The paradox of value - Akshita Agarwal
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The paradox of value is famously described by pioneering economist Adam Smith. In his treatise An Inquiry into the Nature and Causes of the Wealth of Nations (1776), Smith writes:
“The word VALUE, it is to be observed, has two different meanings, and sometimes expresses the utility of some particular object, and sometimes the power of purchasing other goods which the possession of that object conveys. The one may be called 'value in use;' the other, 'value in exchange'. The things which have the greatest value in use have frequently little or no value in exchange; and on the contrary, those which have the greatest value in exchange have frequently little or no value in use. Nothing is more useful than water: but it will purchase scarce anything; scarce anything can be had in exchange for it. A diamond, on the contrary, has scarce any value in use; but a very great quantity of other goods may frequently be had in exchange for it”.
He explains how the price of a commodity is based not only on its value-in-use but also on its value-in-exchange. Although Smith did not name it as the ‘paradox of value’, it is commonly used to describe the paradox today. If you’re interested in reading his treatise, you may purchase the book here.
Most modern economists deal with the paradox of value by attempting to unify these considerations under the concept of utility – or, how well something satisfies a person’s wants or needs. Jeremy Bentham, a philosopher and jurist, first introduced the term ‘utility’ in the late eighteenth century in England to describe the satisfaction one receives on consumption of a product. This concept of utility went on to become the foundation of utilitarian theory, according to which all humans act in a way that maximizes their satisfaction/utility and results in maximum value addition and happiness.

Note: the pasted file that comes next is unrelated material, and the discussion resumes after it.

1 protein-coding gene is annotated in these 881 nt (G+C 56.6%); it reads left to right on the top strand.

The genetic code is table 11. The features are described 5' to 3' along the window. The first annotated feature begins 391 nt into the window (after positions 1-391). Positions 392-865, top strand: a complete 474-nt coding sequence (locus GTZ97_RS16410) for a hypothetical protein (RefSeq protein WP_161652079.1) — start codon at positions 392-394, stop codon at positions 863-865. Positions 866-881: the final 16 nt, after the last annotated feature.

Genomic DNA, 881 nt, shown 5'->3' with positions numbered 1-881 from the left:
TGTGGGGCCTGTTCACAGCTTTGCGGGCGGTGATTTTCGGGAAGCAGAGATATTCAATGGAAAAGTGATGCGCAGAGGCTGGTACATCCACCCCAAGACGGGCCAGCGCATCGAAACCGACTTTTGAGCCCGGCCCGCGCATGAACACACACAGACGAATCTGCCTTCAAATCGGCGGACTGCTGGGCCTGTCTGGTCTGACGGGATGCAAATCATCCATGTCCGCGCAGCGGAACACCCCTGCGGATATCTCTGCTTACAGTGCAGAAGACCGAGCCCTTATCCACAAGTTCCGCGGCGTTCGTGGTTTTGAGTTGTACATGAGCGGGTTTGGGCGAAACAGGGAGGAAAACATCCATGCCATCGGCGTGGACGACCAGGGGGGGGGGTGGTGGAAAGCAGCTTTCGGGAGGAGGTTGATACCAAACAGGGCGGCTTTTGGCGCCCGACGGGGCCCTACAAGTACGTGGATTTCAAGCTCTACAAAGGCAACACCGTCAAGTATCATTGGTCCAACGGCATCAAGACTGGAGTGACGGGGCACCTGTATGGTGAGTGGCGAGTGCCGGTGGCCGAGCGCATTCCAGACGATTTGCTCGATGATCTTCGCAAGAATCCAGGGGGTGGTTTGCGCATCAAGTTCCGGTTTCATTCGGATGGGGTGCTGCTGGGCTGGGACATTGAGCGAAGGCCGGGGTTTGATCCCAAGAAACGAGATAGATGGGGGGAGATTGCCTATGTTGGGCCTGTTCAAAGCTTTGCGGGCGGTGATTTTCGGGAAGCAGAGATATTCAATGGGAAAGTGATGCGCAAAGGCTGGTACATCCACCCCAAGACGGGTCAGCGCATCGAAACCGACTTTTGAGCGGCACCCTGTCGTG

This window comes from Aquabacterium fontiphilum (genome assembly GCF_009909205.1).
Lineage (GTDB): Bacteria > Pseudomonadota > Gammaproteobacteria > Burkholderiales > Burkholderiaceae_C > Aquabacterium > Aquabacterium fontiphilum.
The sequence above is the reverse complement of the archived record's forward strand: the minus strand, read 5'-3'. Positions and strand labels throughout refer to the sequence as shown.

The paradox of value was finally resolved around one hundred years after Smith wrote. W.S. Jevons, an economist and philosopher, introduced the concept of ‘marginal utility’ (utility derived per additional unit of a commodity) in his paper titled 'A General Mathematical Theory of Political Economy' (1862). He explained that it is not the total utility but the additional utility derived from the consumption of the last unit that matters. A commodity’s marginal utility often decreases as more of it is consumed, and so another unit of water would give less marginal utility than another unit of diamonds. For more thoughts, visit this page.
Diminishing marginal utility is a law of economics stating that as a person increases consumption of a product, while keeping consumption of other products constant, there is a decline in the marginal utility that person derives from consuming each additional unit of that product. For examples of diminishing marginal utility, refer here.
Principles of Economics is a brilliant book for beginners to start learning about economics. The economic concepts covered in the lesson fall under the broad bucket of microeconomics which, in itself, is a sub-category of economics. In case you want to learn only about microeconomics, this course offered by Khan Academy is a good starting point. For the table of contents, refer here.
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